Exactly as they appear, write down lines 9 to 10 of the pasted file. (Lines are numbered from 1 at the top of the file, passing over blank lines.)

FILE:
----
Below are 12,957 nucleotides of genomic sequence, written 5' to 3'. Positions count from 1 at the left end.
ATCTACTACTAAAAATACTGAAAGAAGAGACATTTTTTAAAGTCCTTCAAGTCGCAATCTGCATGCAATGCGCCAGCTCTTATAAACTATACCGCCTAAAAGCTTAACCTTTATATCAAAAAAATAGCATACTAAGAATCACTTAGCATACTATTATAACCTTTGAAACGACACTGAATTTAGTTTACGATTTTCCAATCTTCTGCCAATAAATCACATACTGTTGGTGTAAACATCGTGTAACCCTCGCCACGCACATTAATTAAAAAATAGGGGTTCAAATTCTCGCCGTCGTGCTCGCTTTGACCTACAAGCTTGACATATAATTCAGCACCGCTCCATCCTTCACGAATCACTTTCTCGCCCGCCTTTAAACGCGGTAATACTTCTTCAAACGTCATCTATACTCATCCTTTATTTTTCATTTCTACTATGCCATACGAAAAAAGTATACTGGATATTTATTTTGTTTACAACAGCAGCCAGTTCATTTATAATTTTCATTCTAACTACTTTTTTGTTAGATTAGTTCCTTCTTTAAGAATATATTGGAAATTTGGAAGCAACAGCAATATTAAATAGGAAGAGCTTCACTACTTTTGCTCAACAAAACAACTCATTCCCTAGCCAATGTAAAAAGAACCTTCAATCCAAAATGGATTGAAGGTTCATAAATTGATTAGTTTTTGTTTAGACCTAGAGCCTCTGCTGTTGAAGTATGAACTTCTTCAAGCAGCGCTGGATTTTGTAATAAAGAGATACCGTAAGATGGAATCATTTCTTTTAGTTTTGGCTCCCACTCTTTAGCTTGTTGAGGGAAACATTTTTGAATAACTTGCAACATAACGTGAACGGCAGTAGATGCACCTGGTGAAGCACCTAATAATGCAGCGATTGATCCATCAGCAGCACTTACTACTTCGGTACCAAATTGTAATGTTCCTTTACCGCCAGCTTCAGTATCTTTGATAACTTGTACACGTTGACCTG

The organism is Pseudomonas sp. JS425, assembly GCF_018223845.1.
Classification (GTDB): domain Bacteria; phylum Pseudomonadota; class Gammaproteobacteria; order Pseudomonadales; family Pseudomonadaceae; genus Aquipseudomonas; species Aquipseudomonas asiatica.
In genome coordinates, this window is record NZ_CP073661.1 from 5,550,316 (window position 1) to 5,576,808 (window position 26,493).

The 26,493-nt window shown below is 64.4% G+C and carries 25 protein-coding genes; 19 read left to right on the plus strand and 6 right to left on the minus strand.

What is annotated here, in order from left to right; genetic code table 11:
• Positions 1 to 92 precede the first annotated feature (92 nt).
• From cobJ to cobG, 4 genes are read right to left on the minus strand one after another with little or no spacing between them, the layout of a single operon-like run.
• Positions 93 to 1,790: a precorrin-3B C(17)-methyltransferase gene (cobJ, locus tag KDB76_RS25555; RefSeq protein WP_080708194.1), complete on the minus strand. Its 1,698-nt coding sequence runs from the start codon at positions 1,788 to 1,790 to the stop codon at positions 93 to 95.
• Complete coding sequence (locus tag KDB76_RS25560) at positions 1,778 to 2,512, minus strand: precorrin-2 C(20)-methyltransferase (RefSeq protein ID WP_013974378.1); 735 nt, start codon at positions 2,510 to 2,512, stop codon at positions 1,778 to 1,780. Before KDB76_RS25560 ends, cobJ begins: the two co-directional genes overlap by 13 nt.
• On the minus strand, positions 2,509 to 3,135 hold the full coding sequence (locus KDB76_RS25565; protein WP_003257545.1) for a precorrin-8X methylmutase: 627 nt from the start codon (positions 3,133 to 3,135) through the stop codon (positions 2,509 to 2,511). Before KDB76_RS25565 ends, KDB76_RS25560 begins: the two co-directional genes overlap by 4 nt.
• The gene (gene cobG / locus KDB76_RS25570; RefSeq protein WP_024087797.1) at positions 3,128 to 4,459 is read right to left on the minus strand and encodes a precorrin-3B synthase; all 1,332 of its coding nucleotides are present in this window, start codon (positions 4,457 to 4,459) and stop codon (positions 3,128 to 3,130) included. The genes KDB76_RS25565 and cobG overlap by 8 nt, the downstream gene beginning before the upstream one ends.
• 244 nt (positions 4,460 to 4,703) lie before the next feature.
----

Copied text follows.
• From cobJ to cobG, 4 genes are read right to left on the minus strand one after another with little or no spacing between them, the layout of a single operon-like run.
• Positions 93 to 1,790: a precorrin-3B C(17)-methyltransferase gene (cobJ, locus tag KDB76_RS25555; RefSeq protein WP_080708194.1), complete on the minus strand. Its 1,698-nt coding sequence runs from the start codon at positions 1,788 to 1,790 to the stop codon at positions 93 to 95.